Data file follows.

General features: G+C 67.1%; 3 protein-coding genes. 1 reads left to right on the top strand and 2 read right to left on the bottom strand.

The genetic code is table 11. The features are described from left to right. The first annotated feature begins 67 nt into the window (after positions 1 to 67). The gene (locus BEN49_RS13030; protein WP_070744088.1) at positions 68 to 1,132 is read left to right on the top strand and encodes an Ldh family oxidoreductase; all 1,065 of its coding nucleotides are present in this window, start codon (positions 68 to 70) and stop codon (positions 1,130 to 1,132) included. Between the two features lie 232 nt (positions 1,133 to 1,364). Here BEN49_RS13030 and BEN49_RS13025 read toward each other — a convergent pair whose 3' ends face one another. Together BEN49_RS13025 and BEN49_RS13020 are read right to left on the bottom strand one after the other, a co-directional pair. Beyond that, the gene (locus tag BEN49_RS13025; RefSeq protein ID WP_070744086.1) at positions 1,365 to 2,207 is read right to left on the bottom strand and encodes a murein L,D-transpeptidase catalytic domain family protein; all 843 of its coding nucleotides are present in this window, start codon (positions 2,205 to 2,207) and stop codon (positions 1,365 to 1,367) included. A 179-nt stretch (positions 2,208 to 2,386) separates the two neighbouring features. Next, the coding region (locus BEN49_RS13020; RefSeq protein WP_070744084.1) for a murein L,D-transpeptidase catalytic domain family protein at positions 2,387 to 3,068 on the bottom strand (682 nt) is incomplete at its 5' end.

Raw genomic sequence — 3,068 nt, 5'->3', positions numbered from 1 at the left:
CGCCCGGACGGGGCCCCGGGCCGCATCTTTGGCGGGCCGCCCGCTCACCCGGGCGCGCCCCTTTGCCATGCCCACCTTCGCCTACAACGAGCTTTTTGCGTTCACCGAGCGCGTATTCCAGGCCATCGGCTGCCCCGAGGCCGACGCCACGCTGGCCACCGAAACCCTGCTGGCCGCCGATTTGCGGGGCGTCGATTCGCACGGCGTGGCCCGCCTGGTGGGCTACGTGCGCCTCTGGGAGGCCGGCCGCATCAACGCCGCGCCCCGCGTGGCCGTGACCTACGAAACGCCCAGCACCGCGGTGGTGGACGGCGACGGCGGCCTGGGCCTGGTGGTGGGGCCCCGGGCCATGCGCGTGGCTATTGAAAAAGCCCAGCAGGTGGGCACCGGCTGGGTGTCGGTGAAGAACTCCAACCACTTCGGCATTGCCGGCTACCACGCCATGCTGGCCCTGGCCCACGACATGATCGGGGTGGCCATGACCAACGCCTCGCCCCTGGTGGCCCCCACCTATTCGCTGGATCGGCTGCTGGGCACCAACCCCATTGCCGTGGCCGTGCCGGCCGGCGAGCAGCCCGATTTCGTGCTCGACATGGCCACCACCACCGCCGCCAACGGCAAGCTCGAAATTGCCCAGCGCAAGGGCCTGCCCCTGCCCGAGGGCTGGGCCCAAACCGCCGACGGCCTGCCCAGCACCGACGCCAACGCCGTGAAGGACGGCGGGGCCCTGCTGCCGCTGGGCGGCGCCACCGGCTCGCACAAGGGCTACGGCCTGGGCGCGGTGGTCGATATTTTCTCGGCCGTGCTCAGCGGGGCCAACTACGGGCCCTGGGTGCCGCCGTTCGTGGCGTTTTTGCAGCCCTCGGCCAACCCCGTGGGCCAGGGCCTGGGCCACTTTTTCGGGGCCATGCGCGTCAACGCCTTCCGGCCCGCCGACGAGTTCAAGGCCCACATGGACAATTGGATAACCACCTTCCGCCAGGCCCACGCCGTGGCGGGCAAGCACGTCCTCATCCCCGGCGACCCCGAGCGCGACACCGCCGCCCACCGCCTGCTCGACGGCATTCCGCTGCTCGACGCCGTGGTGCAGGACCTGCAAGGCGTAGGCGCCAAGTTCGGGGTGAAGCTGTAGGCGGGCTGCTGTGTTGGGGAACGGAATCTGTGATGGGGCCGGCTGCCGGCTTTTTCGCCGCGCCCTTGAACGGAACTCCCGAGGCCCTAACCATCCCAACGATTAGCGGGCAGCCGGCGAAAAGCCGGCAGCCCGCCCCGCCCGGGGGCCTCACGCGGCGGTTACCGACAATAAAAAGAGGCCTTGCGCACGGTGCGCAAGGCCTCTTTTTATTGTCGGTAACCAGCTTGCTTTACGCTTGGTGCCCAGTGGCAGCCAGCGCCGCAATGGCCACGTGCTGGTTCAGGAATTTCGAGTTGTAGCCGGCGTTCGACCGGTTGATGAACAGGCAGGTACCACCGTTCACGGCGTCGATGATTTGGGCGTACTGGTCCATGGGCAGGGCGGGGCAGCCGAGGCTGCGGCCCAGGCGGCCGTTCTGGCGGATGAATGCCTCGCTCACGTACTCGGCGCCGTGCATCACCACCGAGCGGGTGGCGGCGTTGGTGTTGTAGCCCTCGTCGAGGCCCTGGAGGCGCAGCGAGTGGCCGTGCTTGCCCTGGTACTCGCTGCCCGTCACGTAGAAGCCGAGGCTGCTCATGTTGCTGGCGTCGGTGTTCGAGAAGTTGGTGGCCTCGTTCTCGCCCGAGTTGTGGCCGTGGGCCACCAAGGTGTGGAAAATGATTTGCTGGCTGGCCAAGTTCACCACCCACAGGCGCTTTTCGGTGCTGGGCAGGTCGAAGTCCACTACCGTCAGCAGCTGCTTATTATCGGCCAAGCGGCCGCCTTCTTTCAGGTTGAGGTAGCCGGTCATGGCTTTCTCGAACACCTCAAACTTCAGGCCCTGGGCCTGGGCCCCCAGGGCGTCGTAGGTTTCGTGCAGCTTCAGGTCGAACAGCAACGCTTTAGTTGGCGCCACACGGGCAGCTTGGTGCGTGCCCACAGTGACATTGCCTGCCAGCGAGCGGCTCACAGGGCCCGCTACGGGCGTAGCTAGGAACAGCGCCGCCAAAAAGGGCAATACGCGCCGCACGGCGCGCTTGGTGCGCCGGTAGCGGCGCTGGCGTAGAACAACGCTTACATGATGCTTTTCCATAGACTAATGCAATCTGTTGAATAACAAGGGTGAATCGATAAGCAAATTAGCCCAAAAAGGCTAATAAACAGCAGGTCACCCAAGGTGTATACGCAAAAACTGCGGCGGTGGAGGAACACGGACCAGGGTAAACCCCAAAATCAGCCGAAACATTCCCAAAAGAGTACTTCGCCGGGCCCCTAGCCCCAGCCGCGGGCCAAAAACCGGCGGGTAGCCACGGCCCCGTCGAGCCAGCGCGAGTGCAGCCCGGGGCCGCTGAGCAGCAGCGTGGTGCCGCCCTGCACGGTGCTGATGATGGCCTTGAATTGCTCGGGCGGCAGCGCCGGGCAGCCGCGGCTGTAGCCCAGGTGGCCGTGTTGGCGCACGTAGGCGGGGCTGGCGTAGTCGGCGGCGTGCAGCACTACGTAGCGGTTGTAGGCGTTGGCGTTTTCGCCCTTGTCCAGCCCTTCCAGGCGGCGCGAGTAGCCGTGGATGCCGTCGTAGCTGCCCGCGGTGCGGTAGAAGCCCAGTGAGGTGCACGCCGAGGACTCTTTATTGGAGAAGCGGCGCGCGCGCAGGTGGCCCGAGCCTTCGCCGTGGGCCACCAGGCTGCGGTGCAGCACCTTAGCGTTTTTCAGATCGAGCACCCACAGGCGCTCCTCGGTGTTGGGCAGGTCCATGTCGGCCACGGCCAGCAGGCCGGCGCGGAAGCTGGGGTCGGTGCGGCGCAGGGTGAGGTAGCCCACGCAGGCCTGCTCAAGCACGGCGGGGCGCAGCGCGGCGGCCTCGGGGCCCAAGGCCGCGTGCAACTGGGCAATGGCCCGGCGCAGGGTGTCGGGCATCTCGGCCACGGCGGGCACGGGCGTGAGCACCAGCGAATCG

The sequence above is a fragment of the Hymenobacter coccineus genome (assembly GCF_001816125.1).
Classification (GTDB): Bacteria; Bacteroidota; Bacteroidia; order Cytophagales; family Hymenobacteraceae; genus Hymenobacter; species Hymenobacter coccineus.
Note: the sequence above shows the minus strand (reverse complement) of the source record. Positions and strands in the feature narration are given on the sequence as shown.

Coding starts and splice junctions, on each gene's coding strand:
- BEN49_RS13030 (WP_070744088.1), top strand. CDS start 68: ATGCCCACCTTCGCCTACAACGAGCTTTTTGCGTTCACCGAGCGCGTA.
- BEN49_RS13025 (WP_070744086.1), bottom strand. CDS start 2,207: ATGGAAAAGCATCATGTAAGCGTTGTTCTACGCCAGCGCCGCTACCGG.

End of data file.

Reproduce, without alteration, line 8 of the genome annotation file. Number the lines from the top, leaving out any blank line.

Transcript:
Coding starts and splice junctions, on each gene's coding strand: